Art & Entertainment | Book Reviews | Education | Entertainment Video | Health | Lifestyle | Sport | Sport Video | Search

 


Jewellery Exhibition Explores City Transitions

NEWS RELEASE
14 November 2012

Jewellery Exhibition Explores City Transitions

The transient nature of the city street is the inspiration behind jewellery-maker Vanessa Arthur’s new exhibition Street Shifts – exploring space between, which starts in November at Toi Pōneke Gallery.

The exhibition came to fruition thanks to the DEBLYN artist residency - a venture made possible by DEBLYN Properties Ltd. This allowed Arthur to spend eight months as artist-in-residence at Toi Pōneke, where she explored the surrounding urban landscape and unplanned spaces within it. She was given a rent-free studio for nine months and costs towards materials for Street Shifts.

“I observe and photograph spaces in transition around the city, spaces where the fringes of planning unintentionally collide, creating unplanned combinations of colour, history, industry, street art and advertising. Then I respond to these spaces in jewellery form,” says Arthur.
The jewellery includes a series of rings with moving parts, which have been painted and oxidised, designed to wear over time, revealing gold, silver and new layers underneath.

“I’m interested in the ever-changing facade of the urban landscape. I collect materials orphaned and replaced by this evolving cycle, and translate these into jewellery, which will continue to transform and reveal when worn,” she says.

Other jewellery on display includes brooches created from dried paint found at the bottom of paint test pots, neck pieces made entirely of paint – which crack and evolve over time to reveal different colours, and beaded neck pieces created from concrete dust and sawdust collected from work sites around the city.

Arthur is the last of three artists who have benefitted from the DEBLYN residency. The other two are artist Natalie Ellen-Eliza, who used her tenure to explore gender inequalities, asset sales and unemployment in her exhibition The Value of Vandalism and sculptor Shane McGrath, who went on to make Glover Park’s permanent sculpture, Everything is for the Best, in this Best of all Possible Worlds.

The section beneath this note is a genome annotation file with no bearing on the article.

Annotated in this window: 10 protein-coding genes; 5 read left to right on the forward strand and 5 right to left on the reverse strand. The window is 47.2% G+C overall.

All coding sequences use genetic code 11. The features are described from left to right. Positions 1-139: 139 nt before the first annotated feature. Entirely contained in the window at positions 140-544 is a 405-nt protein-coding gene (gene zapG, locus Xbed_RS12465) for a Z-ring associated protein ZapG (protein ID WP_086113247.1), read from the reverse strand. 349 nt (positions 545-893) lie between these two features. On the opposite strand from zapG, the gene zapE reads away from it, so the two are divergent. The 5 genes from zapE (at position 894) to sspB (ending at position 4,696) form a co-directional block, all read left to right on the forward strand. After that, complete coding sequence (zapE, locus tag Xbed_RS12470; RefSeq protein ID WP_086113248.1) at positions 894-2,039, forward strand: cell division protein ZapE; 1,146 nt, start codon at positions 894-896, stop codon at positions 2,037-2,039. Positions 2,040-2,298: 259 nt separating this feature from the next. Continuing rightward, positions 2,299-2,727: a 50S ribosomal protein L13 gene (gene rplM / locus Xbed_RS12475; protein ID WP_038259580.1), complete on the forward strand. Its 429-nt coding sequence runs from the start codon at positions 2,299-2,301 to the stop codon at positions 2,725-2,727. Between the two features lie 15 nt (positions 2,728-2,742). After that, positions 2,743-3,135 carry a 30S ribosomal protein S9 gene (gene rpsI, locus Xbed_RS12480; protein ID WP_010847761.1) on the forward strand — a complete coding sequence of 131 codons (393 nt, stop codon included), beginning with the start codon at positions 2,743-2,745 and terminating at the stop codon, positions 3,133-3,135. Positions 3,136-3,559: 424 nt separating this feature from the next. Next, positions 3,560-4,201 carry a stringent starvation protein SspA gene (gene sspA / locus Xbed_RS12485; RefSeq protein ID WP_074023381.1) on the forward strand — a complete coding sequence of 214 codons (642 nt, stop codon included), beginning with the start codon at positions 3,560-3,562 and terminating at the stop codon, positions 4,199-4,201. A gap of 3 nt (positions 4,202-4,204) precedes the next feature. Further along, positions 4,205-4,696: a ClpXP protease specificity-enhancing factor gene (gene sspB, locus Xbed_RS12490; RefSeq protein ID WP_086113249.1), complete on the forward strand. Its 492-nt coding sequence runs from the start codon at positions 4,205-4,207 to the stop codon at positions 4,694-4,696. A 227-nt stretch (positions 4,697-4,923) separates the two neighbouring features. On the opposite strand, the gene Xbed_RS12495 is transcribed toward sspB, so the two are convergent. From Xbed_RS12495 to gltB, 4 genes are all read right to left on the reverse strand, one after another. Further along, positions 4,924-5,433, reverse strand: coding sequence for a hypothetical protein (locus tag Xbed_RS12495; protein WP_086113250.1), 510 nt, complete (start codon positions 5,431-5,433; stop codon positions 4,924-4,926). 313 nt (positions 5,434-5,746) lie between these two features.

Street Shifts by Vanessa Arthur
23 November–15 December (opening 5.30pm, 22 November)Toi Pōneke Gallery, 61 Abel Smith Street

ENDS

© Scoop Media

 
 
 
 
 
Culture Headlines | Health Headlines | Education Headlines

 
Sheep Update: Solo World Shearing Record Broken In Southland

Southland shearer Leon Samuels today set a new World solo eight-hours strongwool ewe-shearing after a tally of 605 in a wool shed north of Gore. More>>

ALSO:

Howard Davis Review: Dick Frizzell At The Solander Gallery

One of the most influential and celebrated contemporary Pop artists working in New Zealand, Dick Frizzell is mostly known for his appropriation of kitsch Kiwiana icons, which he often incorporates into cartoon-like paintings and lithographs. Not content with adhering to one particular style, he likes to adopt consciously unfashionable styles of painting, in a manner reminiscent of Roy Lichtenstein. More>>

Old Music: Pop Icon Adam Ant Announces NZ Tour

Following his recent sold out North American and UK tours, Adam Ant is celebrating the 35th anniversary of the release of his landmark KINGS OF THE WILD FRONTIER album with a newly-remastered reissue (Sony Legacy) and Australasian tour. More>>

Scoop Review Of Books:
Looking Back

Writing a memoir that appeals to a broad readership is a difficult undertaking. As an experienced communicator, Lloyd Geering keeps the reader’s interest alive through ten chapters (or portholes) giving views of different aspects of his life in 20th-century New Zealand. More>>

Scoop Review Of Books: Purple (and Violet) Prose

This is the second recent conjoint publication by Reeve and Stapp; all to do with esoteric, arcane and obscure vocabulary – sesquipedalian, anyone – and so much more besides. Before I write further, I must stress that the book is an equal partnership between words and images and that one cannot thrive without the other. More>>

Howard Davis: Get It On, Bang A Gong, Pt I

Several readers have recently inquired about the significance of the image that accompanies my by-line. While the man-bun is long gone, I still incorporate the sound of the gong in my Kundalini Yoga classes. More>>

ALSO:

Get More From Scoop

 
 

LATEST HEADLINES

 
 
 
 
Culture
Search Scoop  
 
 
Powered by Vodafone
NZ independent news